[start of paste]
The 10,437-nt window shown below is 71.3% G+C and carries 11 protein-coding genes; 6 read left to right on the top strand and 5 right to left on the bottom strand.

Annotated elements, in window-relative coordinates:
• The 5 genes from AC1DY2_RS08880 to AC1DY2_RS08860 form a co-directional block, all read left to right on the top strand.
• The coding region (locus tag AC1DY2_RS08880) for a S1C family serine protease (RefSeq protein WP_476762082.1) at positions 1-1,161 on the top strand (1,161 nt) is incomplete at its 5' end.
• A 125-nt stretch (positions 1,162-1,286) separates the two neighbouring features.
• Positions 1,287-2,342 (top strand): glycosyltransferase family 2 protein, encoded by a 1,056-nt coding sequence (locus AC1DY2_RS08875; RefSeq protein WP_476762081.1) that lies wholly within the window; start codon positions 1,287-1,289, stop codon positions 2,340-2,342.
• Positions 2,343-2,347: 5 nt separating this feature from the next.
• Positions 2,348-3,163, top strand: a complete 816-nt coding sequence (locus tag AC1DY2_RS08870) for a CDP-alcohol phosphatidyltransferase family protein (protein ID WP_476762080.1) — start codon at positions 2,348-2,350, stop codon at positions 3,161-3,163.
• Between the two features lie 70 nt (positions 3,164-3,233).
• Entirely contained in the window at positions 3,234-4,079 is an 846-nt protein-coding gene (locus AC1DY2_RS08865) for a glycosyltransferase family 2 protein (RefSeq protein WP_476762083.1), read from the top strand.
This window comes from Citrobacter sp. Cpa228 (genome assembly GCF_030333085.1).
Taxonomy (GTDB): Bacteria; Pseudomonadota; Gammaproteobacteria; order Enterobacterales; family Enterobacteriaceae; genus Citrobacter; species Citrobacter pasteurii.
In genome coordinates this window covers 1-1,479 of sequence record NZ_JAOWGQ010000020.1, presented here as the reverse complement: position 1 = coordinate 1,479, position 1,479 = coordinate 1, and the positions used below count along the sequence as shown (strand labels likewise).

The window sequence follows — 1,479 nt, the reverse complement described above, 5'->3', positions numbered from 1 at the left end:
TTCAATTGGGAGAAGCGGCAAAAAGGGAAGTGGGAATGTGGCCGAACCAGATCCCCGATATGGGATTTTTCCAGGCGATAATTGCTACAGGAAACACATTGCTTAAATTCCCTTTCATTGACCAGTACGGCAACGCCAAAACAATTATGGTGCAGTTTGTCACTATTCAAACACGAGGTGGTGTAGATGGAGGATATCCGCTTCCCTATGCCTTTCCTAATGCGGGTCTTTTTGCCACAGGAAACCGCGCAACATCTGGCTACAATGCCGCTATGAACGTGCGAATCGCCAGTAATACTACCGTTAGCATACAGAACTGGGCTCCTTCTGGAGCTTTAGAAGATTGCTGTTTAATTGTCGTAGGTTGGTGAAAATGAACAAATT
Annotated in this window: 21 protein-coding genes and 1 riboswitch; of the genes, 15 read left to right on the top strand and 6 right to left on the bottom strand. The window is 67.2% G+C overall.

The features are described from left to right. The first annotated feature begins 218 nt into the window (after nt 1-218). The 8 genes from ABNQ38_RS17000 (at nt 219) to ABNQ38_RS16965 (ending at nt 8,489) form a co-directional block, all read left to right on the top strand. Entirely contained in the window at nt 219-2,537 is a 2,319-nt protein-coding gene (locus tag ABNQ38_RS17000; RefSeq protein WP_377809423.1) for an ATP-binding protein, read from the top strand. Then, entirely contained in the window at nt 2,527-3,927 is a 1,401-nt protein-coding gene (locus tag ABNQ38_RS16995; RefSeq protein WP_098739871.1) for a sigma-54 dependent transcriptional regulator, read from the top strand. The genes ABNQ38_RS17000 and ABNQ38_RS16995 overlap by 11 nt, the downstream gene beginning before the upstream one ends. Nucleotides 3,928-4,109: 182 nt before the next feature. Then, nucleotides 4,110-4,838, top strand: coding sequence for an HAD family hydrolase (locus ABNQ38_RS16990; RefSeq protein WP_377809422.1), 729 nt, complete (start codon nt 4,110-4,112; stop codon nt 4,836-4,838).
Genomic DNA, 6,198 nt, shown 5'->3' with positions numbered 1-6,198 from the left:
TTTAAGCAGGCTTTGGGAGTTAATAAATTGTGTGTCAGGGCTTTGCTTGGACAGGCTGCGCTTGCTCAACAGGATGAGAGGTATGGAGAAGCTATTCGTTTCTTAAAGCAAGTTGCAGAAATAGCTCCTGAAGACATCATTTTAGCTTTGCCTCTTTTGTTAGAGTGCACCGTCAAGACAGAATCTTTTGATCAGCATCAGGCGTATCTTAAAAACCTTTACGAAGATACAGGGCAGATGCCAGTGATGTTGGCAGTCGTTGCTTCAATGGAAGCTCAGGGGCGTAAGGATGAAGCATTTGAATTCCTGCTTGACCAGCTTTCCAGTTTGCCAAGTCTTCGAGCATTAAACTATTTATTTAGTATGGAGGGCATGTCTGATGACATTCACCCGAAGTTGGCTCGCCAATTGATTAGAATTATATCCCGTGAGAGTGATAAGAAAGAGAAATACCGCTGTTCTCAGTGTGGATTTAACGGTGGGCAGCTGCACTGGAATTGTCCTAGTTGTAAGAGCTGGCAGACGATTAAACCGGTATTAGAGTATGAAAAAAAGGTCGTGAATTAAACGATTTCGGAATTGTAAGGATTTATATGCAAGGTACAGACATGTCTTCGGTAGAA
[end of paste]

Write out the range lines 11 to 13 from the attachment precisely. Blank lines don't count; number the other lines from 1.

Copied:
This window comes from Citrobacter sp. Cpa228 (genome assembly GCF_030333085.1).
Taxonomy (GTDB): Bacteria; Pseudomonadota; Gammaproteobacteria; order Enterobacterales; family Enterobacteriaceae; genus Citrobacter; species Citrobacter pasteurii.
In genome coordinates this window covers 1-1,479 of sequence record NZ_JAOWGQ010000020.1, presented here as the reverse complement: position 1 = coordinate 1,479, position 1,479 = coordinate 1, and the positions used below count along the sequence as shown (strand labels likewise).